Quake takes toll on Japan-China bilateral trade

11:33, April 17, 2011      

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The Japanese earthquake has cast a shadow on the production by Japanese companies in China and the impact on bilateral trade will be reflected gradually in the coming months.

Some Japanese companies import a relatively large part of components from Japan for their Chinese production, and they suffer from the suspension of the supply chain after the earthquake, Yu Jianhua, assistant minister of commerce told China Daily at the Boao Forum for Asia.

"But there is no change in Japan's competitive edge in innovation and high technology and its leading market share, so the Japanese economy can quickly recover from the disaster," Yu said.

The earthquake, tsunami and nuclear crisis in Japan will have "short-term impact" on bilateral trade between China and Japan, he added.

China is Japan's biggest trade partner. Bilateral trade surged by 30.2 percent to more than $297 billion in 2010, according to figures from Chinese customs.

Timothy Bond, chief economist for Asia Pacific at Bank of America Merrill Lynch, said the earthquake's impact on Japanese trade with other nations will show more obviously "by the end of the second quarter and the beginning of the third quarter".

Bond said Japan is a major world supplier for electronic products and vehicles, so there is definitely a negative effect all over the world. But, he said, its impact on China would be "neutral" as Chinese companies source most components domestically.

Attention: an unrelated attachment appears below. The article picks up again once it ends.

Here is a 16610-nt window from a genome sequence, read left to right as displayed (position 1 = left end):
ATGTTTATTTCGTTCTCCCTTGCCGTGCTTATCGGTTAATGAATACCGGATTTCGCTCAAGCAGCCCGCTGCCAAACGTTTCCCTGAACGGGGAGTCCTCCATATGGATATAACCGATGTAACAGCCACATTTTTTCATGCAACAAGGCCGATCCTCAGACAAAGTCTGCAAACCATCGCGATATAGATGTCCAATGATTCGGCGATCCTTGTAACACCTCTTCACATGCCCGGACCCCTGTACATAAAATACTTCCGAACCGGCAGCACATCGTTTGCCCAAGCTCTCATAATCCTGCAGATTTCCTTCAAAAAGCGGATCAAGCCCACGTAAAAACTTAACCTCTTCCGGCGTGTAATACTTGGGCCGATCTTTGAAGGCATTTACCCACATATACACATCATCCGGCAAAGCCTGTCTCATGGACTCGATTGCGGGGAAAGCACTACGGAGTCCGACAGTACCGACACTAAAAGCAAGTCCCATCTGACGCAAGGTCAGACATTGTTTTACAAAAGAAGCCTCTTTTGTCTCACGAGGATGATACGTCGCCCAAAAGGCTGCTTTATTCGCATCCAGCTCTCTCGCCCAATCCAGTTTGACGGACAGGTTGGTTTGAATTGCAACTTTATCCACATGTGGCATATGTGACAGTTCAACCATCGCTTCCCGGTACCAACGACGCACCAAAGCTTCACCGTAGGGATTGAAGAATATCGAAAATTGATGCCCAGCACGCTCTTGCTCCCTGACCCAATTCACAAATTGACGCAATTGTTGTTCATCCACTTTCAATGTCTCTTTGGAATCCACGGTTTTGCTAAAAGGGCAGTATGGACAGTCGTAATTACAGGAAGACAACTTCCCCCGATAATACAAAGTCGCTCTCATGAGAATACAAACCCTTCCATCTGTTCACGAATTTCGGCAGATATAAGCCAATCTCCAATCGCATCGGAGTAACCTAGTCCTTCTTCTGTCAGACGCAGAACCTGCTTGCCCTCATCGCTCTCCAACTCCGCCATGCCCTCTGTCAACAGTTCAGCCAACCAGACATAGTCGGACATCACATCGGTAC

Koyama Masahisa, a manager of Mitsubishi Corporation, said the volume of trade between China and Japan remains high after the earthquake, and Japan will import more raw materials and other products from China in its restructuring.

The source of the large amount of restructuring funds is a problem for the Japanese government, said economists and entrepreneurs.

Japanese companies will become increasingly worried about the uncertainties of Japanese economy, which has already suffered from long-term deflation and slow recovery before the disaster.

Paul Sheard, global chief economist and global head of Economic Research Nomura Securities International, said Japan needs a fiscal and monetary boost as its economy is struggling.

The restructuring should be financed by issuing bonds, and the Bank of Japan should ease and then tighten the monetary policy after two or three years when the economy gets back on track.

Qin Jize contributed to this story.

Source: Xinhua
 
 
     
 
 
 
     
 
 
 
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